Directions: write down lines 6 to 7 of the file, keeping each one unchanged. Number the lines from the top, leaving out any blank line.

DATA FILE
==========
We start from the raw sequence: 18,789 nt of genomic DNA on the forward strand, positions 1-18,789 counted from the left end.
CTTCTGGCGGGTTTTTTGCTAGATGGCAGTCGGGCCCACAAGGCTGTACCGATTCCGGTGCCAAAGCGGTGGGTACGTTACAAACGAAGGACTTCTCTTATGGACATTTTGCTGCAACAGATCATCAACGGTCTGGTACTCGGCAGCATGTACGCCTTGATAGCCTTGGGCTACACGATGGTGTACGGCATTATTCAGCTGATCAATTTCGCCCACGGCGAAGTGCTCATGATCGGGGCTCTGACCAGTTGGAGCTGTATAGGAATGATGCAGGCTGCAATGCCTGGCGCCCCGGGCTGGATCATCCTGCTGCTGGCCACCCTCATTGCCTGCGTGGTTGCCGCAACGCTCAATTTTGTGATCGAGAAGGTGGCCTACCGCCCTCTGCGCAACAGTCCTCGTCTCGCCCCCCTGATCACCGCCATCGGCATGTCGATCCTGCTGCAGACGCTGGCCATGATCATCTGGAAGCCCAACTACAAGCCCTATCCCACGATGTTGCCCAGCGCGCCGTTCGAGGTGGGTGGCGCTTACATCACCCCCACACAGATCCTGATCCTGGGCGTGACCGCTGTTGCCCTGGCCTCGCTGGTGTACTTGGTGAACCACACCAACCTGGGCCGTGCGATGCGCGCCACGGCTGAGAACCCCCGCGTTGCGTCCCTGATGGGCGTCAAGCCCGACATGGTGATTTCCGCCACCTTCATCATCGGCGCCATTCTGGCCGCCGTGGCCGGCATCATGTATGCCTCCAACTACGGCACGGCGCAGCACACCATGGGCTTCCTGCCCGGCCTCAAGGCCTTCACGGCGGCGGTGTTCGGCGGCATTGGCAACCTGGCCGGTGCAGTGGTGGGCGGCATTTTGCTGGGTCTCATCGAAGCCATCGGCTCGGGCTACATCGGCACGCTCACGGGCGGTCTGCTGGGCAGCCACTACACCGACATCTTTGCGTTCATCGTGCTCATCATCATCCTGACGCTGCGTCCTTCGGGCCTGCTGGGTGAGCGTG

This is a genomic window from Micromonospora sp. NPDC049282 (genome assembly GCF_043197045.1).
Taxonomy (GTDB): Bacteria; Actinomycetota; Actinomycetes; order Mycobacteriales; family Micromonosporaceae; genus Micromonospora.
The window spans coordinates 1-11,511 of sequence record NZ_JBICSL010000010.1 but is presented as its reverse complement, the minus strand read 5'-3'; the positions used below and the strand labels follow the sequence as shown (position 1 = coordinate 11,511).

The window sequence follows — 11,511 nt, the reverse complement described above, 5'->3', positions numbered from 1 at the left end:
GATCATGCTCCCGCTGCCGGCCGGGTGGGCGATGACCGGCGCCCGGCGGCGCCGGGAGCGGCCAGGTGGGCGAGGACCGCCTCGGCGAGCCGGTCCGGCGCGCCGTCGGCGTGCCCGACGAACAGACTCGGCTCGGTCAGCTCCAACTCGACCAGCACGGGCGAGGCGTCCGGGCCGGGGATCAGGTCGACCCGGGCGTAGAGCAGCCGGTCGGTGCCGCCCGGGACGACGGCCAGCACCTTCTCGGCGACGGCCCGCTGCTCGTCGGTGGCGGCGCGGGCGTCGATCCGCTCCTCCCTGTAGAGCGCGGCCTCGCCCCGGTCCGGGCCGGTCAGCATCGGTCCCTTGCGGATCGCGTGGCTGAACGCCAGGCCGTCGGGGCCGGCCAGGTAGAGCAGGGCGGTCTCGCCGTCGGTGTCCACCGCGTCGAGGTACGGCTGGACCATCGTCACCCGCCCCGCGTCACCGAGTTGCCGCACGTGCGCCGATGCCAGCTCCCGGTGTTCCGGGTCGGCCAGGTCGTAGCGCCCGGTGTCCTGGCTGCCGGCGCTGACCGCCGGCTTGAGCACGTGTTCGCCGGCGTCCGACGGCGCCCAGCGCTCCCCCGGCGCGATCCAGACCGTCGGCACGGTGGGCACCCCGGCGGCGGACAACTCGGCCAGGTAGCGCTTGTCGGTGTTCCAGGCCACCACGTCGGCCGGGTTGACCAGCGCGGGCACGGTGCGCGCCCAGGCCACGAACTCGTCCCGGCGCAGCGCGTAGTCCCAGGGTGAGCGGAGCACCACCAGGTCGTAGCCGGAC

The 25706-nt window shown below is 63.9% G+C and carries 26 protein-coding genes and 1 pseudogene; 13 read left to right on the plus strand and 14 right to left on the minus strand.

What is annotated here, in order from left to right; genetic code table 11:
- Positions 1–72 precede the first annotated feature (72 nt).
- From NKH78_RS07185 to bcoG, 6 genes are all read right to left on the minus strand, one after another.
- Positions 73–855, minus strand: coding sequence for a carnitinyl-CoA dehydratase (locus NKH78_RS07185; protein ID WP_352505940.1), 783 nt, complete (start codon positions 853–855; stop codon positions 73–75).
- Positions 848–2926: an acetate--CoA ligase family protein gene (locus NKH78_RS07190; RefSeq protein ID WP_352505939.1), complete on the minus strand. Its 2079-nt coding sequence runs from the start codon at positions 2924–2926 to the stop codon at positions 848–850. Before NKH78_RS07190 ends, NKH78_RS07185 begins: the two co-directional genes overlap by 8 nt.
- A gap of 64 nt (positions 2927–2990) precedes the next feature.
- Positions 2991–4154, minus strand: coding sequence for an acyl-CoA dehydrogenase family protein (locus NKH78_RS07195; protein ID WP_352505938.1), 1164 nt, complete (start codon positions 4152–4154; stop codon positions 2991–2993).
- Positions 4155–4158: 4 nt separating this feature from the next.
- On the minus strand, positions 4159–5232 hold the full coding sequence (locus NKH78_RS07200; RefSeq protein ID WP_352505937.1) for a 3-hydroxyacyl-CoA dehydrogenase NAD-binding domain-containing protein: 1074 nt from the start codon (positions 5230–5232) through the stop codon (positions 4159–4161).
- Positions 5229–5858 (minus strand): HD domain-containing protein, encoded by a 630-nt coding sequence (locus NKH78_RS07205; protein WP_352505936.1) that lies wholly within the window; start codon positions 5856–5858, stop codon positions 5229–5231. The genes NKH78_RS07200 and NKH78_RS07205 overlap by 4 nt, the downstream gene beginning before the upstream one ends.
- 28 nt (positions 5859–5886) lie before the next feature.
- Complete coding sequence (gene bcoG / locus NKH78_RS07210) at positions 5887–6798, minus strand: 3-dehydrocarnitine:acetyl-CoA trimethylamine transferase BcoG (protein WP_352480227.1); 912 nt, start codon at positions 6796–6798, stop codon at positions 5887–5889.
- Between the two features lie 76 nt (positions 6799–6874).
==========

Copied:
The window sequence follows — 11,511 nt, the reverse complement described above, 5'->3', positions numbered from 1 at the left end:
GATCATGCTCCCGCTGCCGGCCGGGTGGGCGATGACCGGCGCCCGGCGGCGCCGGGAGCGGCCAGGTGGGCGAGGACCGCCTCGGCGAGCCGGTCCGGCGCGCCGTCGGCGTGCCCGACGAACAGACTCGGCTCGGTCAGCTCCAACTCGACCAGCACGGGCGAGGCGTCCGGGCCGGGGATCAGGTCGACCCGGGCGTAGAGCAGCCGGTCGGTGCCGCCCGGGACGACGGCCAGCACCTTCTCGGCGACGGCCCGCTGCTCGTCGGTGGCGGCGCGGGCGTCGATCCGCTCCTCCCTGTAGAGCGCGGCCTCGCCCCGGTCCGGGCCGGTCAGCATCGGTCCCTTGCGGATCGCGTGGCTGAACGCCAGGCCGTCGGGGCCGGCCAGGTAGAGCAGGGCGGTCTCGCCGTCGGTGTCCACCGCGTCGAGGTACGGCTGGACCATCGTCACCCGCCCCGCGTCACCGAGTTGCCGCACGTGCGCCGATGCCAGCTCCCGGTGTTCCGGGTCGGCCAGGTCGTAGCGCCCGGTGTCCTGGCTGCCGGCGCTGACCGCCGGCTTGAGCACGTGTTCGCCGGCGTCCGACGGCGCCCAGCGCTCCCCCGGCGCGATCCAGACCGTCGGCACGGTGGGCACCCCGGCGGCGGACAACTCGGCCAGGTAGCGCTTGTCGGTGTTCCAGGCCACCACGTCGGCCGGGTTGACCAGCGCGGGCACGGTGCGCGCCCAGGCCACGAACTCGTCCCGGCGCAGCGCGTAGTCCCAGGGTGAGCGGAGCACCACCAGGTCGTAGCCGGAC